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LONDON, June 13 (Reuters) – The relentless bearish trend in London Metal Exchange (LME) shares came to a halt in April thanks to a parallel stock build.
The amount of metal stored off-market but with the contractual option of full delivery to the LME increased by 52,300 tonnes in April, according to the exchange’s latest monthly report.
This was just enough to offset the drop in recorded stocks, meaning that total inventory – both recorded and notional – increased by 12,100 tonnes in April.
It was the first month-on-month increase since February 2021, albeit minimal, which still left total stock down 479,000 tonnes in the first four months of the year. 2022.
Stocks recorded on the LME continued to decline in May and the first days of June, suggesting that the April rally was just a blip in the overall trend.
It also didn’t bring much relief to physical buyers in Europe or the US, with Asian sites still accounting for the vast majority of LME stock, both visible and fictitious.
The rise in LME shadow stocks in April was mainly due to a buildup of 58,685 tonnes of out-of-mandate aluminum stocks.
Aluminum made up 85% of the 300,050 tonnes that lay in the LME’s storage shadows at the end of the month. Copper stocks totaling 33,891 tonnes accounted for most of the balance, with shadow stocks of other LME base metals now at minimal levels.
These dummy stocks are ready to be delivered on LME warrant with the flick of a key and aluminum stock models in the past have featured regular rotations between registered and dummy storage.
The pattern has collapsed over the past year, with stocks in both categories falling in tandem and it’s worth noting that April’s metal flow into parallel storage has so far not progressed into storage. checked in.
Only 900 tons of aluminum have been justified since the end of April, a negligible volume compared to the amount of metal flowing in the opposite direction. Recorded main inventory has fallen an additional 150,000 tonnes since April.
May brought nearly 200,000 tonnes of new cancellations for physical loading, with the remaining live tonnage reduced to a multi-year low of 186,475 tonnes.
Although the aluminum curve, which is currently trading in the nearby contango, offers potential for equity funding, any alternative metal may currently command a physical premium of $600 per tonne over LME cash in the market. European and $750 in the American Midwest.
Until the physical market eases, LME stocks are unlikely to recover significantly, as the metal is more valuable as a physical unit than as a financial unit.
Virtual stockpiling of aluminum took place almost exclusively at LME sites in Asia.
European virtual stocks totaled just 19,740 tonnes at the end of April and US stocks extended their 18-month decline to 22,339 tonnes.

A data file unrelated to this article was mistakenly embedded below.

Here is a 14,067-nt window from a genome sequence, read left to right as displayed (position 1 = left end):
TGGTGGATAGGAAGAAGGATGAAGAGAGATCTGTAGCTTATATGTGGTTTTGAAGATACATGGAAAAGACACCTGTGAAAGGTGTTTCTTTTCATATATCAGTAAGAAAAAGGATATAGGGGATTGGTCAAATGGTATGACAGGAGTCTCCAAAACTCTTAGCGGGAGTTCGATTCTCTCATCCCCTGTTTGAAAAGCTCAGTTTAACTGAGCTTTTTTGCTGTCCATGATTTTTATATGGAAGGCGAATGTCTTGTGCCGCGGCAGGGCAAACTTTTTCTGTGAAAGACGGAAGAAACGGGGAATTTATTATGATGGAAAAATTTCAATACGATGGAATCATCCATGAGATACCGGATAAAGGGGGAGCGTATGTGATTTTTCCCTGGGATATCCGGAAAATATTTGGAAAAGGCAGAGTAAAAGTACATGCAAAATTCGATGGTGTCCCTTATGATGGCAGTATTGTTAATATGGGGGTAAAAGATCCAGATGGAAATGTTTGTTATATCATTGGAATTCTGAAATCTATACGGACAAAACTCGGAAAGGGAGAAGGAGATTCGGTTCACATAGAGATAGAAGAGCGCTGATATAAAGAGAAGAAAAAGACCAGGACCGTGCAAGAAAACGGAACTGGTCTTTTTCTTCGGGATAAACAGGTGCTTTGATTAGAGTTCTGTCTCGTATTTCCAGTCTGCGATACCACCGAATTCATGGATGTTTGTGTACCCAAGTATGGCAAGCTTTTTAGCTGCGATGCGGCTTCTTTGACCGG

Asian locations, primarily Singapore and Port Klang in Malaysia, ended the month with 83% of all phantom aluminum inventory and an even higher 93% of recorded inventory.
The migration of aluminum stocks from the LME to Asia is a long-standing trend that was accentuated by China’s shift to importing large quantities of the metal in early 2020.
However, the pendulum is now moving the other way.
European aluminum smelters are collapsing under the weight of high electricity prices and the resulting record physical bounties are starting to suck in metal from Asia.
Even from China, which has started exporting raw metal to Europe despite a 15% tariff on overseas shipments. Read more
Virtual stocks of zinc in Europe disappeared in September last year and not a ton has appeared since.
U.S. shadow stocks also fell to zero in April, leaving just 3,224 tonnes of zinc in Asia, most of it in Singapore.
European zinc smelters have also reduced production due to energy shortages and physical premiums are, like those for aluminium, near record highs.
Reserve metal, if any, has been sucked out of the LME’s funding orbit into the physical market. Even though the metal was simply moved to full private storage, it moved closer to the physical supply chain.
Virtual stocks of tin in Europe have also evaporated and there have been only 19 tonnes of out-of-mandate lead in the region since the start of the year.
Recorded stocks of both metals have stopped falling but remain very low by historical standards and again much of what is available is in Asia.
The physical trade-off between the Asian surplus and the Western deficit remains constrained by port bottlenecks and high container freight rates.
Until that changes, Europe and the US look set to live with very low inventory coverage across the metal board.
The opinions expressed here are those of the author, columnist for Reuters
Editing by David Evans
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